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Date
19 Aug 2004

Coventry claims Olympic first for Zimbabwe

Zimbabwe’s Kirsty Coventry had made her Olympic debut four years earlier in Sydney, where, aged just 16, she took part in four events, but didn't qualify for a final. It was nonetheless a landmark achievement, as she had become the first swimmer from her country to reach an Olympic semi-final and that, in itself, was the source of considerable pride.


Zimbabwe had only won one Olympic medal in its entire history, when the women's hockey team took a shock gold at the 1980 Games in Moscow. Now the hopes of an entire country were vested in Coventry.

The young swimmer had certainly flourished since the turn of the new millennium. She had gone to university in the USA to improve her training and development as a swimmer and it was clear that she was now far better and stronger than she had been in Sydney. But could she really compete with the best in the world?

Coventry was entered into three events this time: the 100m and 200m backstroke, and the 200m individual medley. The 100m backstroke came first, with Coventry not just matching her earlier achievement by reaching the semi-final, but then going on to qualify comfortably for the final. By the halfway point, it was clear that she was going to win a medal, but despite a late surge she couldn't quite overtake the American Natalie Coughlin. However, by taking silver she had won the first individual Olympic medal in Zimbabwe's history.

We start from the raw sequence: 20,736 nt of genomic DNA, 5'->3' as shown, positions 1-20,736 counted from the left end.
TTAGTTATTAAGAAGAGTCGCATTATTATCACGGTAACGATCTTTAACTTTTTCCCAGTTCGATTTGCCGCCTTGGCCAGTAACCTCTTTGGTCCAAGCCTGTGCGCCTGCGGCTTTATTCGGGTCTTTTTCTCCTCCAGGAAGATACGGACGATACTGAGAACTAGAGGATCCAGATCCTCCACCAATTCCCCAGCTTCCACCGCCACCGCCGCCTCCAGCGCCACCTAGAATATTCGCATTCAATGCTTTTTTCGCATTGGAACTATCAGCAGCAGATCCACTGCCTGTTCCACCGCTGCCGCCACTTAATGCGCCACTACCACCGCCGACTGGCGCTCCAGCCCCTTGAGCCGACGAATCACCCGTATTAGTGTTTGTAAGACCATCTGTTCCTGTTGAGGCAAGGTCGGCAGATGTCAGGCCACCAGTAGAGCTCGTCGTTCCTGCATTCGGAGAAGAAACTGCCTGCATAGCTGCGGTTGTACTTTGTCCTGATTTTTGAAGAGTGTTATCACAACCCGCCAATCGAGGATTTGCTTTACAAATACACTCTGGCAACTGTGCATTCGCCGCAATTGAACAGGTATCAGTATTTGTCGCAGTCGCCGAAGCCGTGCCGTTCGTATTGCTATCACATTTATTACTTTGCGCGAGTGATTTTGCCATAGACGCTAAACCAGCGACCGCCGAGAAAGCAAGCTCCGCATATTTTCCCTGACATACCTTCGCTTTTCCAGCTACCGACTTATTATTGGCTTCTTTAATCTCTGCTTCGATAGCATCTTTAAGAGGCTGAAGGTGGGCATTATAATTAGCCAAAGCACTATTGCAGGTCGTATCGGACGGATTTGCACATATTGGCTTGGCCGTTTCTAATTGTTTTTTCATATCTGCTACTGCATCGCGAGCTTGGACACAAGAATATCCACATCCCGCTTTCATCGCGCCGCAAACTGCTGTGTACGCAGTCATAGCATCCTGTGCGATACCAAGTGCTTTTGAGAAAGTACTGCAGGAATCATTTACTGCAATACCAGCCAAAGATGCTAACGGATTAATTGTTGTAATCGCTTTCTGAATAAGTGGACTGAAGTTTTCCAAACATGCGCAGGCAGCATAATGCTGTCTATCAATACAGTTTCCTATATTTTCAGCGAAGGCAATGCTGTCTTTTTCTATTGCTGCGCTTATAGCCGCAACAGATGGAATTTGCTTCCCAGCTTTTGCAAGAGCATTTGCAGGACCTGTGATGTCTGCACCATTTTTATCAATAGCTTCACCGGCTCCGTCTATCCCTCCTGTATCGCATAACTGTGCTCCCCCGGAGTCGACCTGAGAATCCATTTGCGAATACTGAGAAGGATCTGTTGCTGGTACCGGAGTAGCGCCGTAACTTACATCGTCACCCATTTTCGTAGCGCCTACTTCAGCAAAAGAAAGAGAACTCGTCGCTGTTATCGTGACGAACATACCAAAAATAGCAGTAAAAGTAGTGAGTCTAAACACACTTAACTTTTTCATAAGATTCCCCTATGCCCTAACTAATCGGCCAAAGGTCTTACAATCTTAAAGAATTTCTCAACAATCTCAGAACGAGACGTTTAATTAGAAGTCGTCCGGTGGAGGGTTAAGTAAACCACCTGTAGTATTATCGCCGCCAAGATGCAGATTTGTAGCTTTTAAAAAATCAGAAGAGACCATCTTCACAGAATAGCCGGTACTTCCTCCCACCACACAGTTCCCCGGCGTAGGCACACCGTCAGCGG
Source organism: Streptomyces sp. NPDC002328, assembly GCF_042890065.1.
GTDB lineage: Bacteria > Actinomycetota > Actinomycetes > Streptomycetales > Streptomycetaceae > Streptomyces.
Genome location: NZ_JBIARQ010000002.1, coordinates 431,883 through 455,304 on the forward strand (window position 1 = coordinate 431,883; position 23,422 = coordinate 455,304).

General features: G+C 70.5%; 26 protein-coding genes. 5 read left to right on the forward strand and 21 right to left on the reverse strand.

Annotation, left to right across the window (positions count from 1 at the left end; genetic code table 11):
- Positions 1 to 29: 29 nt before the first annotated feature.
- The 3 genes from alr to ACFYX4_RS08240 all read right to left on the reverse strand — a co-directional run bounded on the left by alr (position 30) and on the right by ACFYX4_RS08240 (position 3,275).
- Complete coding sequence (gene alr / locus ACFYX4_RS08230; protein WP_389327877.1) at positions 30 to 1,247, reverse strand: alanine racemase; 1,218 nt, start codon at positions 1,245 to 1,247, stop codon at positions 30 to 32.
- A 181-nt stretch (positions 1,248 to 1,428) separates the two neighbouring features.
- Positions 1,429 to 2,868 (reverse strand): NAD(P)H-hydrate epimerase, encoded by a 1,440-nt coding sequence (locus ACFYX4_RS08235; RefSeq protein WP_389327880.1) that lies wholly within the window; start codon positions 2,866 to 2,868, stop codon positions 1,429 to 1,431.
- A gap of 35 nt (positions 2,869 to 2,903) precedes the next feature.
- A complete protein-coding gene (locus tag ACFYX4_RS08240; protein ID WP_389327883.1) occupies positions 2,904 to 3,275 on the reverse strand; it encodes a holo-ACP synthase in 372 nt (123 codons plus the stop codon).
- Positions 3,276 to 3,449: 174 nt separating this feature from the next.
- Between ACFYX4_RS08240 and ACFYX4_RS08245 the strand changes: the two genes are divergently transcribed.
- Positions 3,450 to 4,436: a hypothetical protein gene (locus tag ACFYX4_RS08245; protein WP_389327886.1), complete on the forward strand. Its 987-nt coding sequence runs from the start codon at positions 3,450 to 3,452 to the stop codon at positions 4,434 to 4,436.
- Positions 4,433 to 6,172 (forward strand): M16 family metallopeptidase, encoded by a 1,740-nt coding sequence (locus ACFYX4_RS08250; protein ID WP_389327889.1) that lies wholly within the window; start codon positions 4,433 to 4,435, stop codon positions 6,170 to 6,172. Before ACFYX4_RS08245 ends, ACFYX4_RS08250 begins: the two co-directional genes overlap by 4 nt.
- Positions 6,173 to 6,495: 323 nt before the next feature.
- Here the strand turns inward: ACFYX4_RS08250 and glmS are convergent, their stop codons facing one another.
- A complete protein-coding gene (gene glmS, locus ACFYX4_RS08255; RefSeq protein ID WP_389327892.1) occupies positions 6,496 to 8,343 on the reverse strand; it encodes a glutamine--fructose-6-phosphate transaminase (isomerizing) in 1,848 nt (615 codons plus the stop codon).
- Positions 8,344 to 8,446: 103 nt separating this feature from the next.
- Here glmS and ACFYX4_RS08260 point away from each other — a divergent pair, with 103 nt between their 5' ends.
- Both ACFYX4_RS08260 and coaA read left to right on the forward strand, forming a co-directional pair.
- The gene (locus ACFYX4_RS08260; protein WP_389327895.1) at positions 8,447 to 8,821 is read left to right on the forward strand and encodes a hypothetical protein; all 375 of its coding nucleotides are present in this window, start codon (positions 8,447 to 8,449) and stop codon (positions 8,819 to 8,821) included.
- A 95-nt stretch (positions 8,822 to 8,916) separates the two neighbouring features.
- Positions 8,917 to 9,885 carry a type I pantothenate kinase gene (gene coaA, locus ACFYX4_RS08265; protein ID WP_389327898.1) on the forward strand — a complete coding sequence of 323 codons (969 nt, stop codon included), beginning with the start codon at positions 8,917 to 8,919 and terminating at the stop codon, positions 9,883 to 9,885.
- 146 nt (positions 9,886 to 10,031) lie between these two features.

The individual medley followed the next day and it produced another medal for Coventry, this time a bronze. That left just the 200m backstroke, with Coventry now feeling confident that she belonged among the elite.

She qualified for the final with the minimum of fuss, preserving her energy for the medal race and a showdown with her closest rivals: Stanislava Komarova of Russia, Japan's Reiko Nakamura and the German Antje Buschschulte.

In the event all four women swam well and, curiously enough, all four earned a place on the podium. But it was Coventry who prevailed, leading from start to finish and keeping her cool to win by more than half a second from Komarova, who took silver, while Nakamura and Buschschulte finished in a dead heat to share bronze.

Coventry returned home as Zimbabwe's greatest sporting hero. And she would return to Olympic competition four years later to win another gold and three silvers.

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